• Depending on your student population, you may want to draw attention to page 4 and 5 of the Understanding FAFSA book. It discusses questions about being “too rich” as well as immigration/documentation issues.

Maybe your school is already on top of this, but if not, here are some ideas to help your student out: (a) plan a financial aid information night (b) email information to parents and students (c) make a plan with senior teachers about each course covering a different college topic throughout the year (maybe English could cover application essays, math can do loans, gov’t/econ FAFSA, and science scholarships) (d) make Fridays “Financial Fridays” and spend 5-10 minutes each week on a topic (e) work with your guidance counselors and/or librarians to make a presentation that can be given in senior classes.

Stayed tuned for more resources coming soon! And a big thanks and hug to all of my subscribers and followers!

Category: ACT Prep | Tags: ,

A Good ACT Score #MTBoSBlaugust

Trying to get back onto the Blaugust bandwagon! Man, does school ever take it out of you or what?!?

As you may know, I’m teaching ACT Prep this year. All the sections, not just math. With no curriculum. Oh, and have I mentioned I grew up in Texas where we take the SAT so I’ve never even taken it? (I am taking each practice test with them. We’ve just done the reading one and I got a 35/36. I feel like I’m back in high school again comparing scores…)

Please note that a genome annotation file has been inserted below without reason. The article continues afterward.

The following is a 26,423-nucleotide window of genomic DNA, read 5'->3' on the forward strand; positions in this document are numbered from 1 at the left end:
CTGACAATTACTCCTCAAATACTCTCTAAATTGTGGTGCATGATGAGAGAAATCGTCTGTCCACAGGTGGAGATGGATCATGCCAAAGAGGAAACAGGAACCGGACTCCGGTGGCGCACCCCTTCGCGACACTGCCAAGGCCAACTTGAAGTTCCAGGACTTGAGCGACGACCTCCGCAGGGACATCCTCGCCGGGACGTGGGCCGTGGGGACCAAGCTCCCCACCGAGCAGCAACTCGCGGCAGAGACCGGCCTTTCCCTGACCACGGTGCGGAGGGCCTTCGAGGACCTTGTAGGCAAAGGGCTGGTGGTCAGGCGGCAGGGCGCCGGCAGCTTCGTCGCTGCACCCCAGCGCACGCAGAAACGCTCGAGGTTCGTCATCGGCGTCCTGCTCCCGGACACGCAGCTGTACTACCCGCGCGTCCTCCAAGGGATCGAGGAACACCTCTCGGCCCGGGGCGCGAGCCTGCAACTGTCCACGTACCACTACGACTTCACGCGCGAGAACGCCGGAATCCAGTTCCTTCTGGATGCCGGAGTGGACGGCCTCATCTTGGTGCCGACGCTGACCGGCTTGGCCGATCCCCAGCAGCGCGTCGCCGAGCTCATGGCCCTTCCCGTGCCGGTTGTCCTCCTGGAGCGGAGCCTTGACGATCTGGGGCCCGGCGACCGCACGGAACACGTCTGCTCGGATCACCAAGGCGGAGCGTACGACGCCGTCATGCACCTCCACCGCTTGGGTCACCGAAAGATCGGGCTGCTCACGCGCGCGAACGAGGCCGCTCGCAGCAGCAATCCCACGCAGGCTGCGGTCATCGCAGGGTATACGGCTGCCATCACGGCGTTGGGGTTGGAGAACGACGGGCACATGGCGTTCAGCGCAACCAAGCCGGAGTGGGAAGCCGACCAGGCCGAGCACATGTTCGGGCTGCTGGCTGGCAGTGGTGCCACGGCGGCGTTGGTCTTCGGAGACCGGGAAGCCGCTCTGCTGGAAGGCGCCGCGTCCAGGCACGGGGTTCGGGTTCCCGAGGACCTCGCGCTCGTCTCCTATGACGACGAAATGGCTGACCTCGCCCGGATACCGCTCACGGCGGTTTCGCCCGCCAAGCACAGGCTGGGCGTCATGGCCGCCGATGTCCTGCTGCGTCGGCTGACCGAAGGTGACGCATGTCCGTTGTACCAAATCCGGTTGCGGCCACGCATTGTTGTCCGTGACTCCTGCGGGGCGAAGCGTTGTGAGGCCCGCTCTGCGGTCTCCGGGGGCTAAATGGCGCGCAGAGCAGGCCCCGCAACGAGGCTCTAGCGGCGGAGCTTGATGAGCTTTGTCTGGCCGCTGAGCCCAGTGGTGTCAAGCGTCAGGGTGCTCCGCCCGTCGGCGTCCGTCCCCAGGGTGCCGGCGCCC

Did I mention that I was given no curriculum. No workbooks. No website. No books. No idea what I’m doing.

Which means the PrepScholar ACT blog is my new BFF. So far it has been the most helpful site I’ve found. The posts are very thorough and well-written. They also have hints for people that are middle-of-the-pack trying to improve and for those that are trying to get a perfect score. One thing I really liked was their What is a Good ACT Score? post. I liked it so much I modified it and made it into a day’s activity:

Good ACT score

(ugh, gdoc file here. I’m sorry.) (Thanks to Chris Haren for letting me know I had the complete wrong description for 75th percentile. It is now fixed in the pic & in the file!) The neat thing is they have a page for each college with GPA, SAT, and ACT scores-just google “schoolname prepscholar ACT.” And if you scroll to the bottom of the prepscholar page, it even has a little calculator that tells you your chances of getting in.

For example, here’s my alma mater: Samford University. It’s also fun when a student mishears it (as many people do) and we end up comparing it to Stanford University.

After the students got scores from five colleges, they figured out their goal scores. I then had them make a motivational poster with their goal GPA and ACT score to hang in the classroom because who doesn’t like a motivational poster, amirite?

I know most of y’all are not teaching ACT, but I thought it might be a good thing to file away for an emergency sub plan, weird scheduling day, or when you just can’t even.

Category: ACT Prep | Tags: ,